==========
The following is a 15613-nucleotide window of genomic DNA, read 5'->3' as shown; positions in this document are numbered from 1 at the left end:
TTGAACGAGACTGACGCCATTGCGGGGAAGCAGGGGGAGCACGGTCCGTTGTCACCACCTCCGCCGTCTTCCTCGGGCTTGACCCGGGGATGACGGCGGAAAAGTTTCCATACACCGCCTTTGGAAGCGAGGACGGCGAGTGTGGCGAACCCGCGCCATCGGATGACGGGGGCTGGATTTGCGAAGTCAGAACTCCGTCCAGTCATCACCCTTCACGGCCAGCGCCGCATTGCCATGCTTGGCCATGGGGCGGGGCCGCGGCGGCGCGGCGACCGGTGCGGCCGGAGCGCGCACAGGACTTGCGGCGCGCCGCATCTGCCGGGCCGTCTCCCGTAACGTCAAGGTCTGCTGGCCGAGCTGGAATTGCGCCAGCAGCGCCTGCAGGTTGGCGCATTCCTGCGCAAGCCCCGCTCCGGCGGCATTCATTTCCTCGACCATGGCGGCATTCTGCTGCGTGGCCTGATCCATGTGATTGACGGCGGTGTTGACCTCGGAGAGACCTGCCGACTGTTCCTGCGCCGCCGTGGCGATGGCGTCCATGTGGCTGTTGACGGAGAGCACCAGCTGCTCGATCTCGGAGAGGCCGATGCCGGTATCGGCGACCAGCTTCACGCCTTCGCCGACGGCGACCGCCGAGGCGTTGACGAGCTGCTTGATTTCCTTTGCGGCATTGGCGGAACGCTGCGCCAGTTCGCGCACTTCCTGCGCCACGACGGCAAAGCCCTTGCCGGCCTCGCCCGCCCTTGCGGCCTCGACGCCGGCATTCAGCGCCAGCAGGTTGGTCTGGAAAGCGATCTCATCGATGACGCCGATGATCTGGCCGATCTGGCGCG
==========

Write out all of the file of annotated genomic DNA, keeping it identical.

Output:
The following is a 15613-nucleotide window of genomic DNA, read 5'->3' as shown; positions in this document are numbered from 1 at the left end:
TTGAACGAGACTGACGCCATTGCGGGGAAGCAGGGGGAGCACGGTCCGTTGTCACCACCTCCGCCGTCTTCCTCGGGCTTGACCCGGGGATGACGGCGGAAAAGTTTCCATACACCGCCTTTGGAAGCGAGGACGGCGAGTGTGGCGAACCCGCGCCATCGGATGACGGGGGCTGGATTTGCGAAGTCAGAACTCCGTCCAGTCATCACCCTTCACGGCCAGCGCCGCATTGCCATGCTTGGCCATGGGGCGGGGCCGCGGCGGCGCGGCGACCGGTGCGGCCGGAGCGCGCACAGGACTTGCGGCGCGCCGCATCTGCCGGGCCGTCTCCCGTAACGTCAAGGTCTGCTGGCCGAGCTGGAATTGCGCCAGCAGCGCCTGCAGGTTGGCGCATTCCTGCGCAAGCCCCGCTCCGGCGGCATTCATTTCCTCGACCATGGCGGCATTCTGCTGCGTGGCCTGATCCATGTGATTGACGGCGGTGTTGACCTCGGAGAGACCTGCCGACTGTTCCTGCGCCGCCGTGGCGATGGCGTCCATGTGGCTGTTGACGGAGAGCACCAGCTGCTCGATCTCGGAGAGGCCGATGCCGGTATCGGCGACCAGCTTCACGCCTTCGCCGACGGCGACCGCCGAGGCGTTGACGAGCTGCTTGATTTCCTTTGCGGCATTGGCGGAACGCTGCGCCAGTTCGCGCACTTCCTGCGCCACGACGGCAAAGCCCTTGCCGGCCTCGCCCGCCCTTGCGGCCTCGACGCCGGCATTCAGCGCCAGCAGGTTGGTCTGGAAAGCGATCTCATCGATGACGCCGATGATCTGGCCGATCTGGCGCG